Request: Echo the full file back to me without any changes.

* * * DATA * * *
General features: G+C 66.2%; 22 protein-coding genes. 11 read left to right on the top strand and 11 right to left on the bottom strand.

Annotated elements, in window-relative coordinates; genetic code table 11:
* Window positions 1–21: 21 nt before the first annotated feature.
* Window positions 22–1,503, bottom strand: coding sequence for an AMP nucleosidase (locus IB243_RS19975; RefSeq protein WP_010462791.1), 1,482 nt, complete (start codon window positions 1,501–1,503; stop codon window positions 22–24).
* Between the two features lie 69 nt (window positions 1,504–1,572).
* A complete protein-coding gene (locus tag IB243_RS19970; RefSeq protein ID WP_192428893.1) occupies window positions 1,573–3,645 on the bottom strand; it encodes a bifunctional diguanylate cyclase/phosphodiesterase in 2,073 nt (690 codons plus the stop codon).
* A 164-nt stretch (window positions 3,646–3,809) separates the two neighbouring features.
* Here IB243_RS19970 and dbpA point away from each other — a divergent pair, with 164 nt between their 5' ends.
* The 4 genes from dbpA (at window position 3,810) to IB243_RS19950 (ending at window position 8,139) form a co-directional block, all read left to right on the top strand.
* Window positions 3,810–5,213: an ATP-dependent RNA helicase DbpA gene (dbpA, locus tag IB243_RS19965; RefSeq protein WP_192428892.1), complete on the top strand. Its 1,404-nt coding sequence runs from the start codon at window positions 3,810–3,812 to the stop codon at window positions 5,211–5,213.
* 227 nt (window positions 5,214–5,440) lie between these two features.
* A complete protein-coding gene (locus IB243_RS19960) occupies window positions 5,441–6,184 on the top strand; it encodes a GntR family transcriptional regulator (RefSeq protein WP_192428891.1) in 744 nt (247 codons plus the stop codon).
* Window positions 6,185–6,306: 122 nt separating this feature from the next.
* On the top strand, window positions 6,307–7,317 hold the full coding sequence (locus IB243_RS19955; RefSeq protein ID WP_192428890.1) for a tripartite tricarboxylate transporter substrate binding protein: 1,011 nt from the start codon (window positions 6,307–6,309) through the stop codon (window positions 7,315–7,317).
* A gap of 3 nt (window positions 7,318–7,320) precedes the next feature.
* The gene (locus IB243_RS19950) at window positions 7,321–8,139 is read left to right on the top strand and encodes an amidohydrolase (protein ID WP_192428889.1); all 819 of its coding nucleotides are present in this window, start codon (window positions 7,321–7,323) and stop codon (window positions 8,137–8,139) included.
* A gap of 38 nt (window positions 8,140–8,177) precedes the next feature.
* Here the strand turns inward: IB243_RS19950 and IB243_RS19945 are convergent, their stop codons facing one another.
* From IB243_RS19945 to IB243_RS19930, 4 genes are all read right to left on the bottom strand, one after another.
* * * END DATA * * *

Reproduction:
General features: G+C 66.2%; 22 protein-coding genes. 11 read left to right on the top strand and 11 right to left on the bottom strand.

Annotated elements, in window-relative coordinates; genetic code table 11:
* Window positions 1–21: 21 nt before the first annotated feature.
* Window positions 22–1,503, bottom strand: coding sequence for an AMP nucleosidase (locus IB243_RS19975; RefSeq protein WP_010462791.1), 1,482 nt, complete (start codon window positions 1,501–1,503; stop codon window positions 22–24).
* Between the two features lie 69 nt (window positions 1,504–1,572).
* A complete protein-coding gene (locus tag IB243_RS19970; RefSeq protein ID WP_192428893.1) occupies window positions 1,573–3,645 on the bottom strand; it encodes a bifunctional diguanylate cyclase/phosphodiesterase in 2,073 nt (690 codons plus the stop codon).
* A 164-nt stretch (window positions 3,646–3,809) separates the two neighbouring features.
* Here IB243_RS19970 and dbpA point away from each other — a divergent pair, with 164 nt between their 5' ends.
* The 4 genes from dbpA (at window position 3,810) to IB243_RS19950 (ending at window position 8,139) form a co-directional block, all read left to right on the top strand.
* Window positions 3,810–5,213: an ATP-dependent RNA helicase DbpA gene (dbpA, locus tag IB243_RS19965; RefSeq protein WP_192428892.1), complete on the top strand. Its 1,404-nt coding sequence runs from the start codon at window positions 3,810–3,812 to the stop codon at window positions 5,211–5,213.
* 227 nt (window positions 5,214–5,440) lie between these two features.
* A complete protein-coding gene (locus IB243_RS19960) occupies window positions 5,441–6,184 on the top strand; it encodes a GntR family transcriptional regulator (RefSeq protein WP_192428891.1) in 744 nt (247 codons plus the stop codon).
* Window positions 6,185–6,306: 122 nt separating this feature from the next.
* On the top strand, window positions 6,307–7,317 hold the full coding sequence (locus IB243_RS19955; RefSeq protein ID WP_192428890.1) for a tripartite tricarboxylate transporter substrate binding protein: 1,011 nt from the start codon (window positions 6,307–6,309) through the stop codon (window positions 7,315–7,317).
* A gap of 3 nt (window positions 7,318–7,320) precedes the next feature.
* The gene (locus IB243_RS19950) at window positions 7,321–8,139 is read left to right on the top strand and encodes an amidohydrolase (protein ID WP_192428889.1); all 819 of its coding nucleotides are present in this window, start codon (window positions 7,321–7,323) and stop codon (window positions 8,137–8,139) included.
* A gap of 38 nt (window positions 8,140–8,177) precedes the next feature.
* Here the strand turns inward: IB243_RS19950 and IB243_RS19945 are convergent, their stop codons facing one another.
* From IB243_RS19945 to IB243_RS19930, 4 genes are all read right to left on the bottom strand, one after another.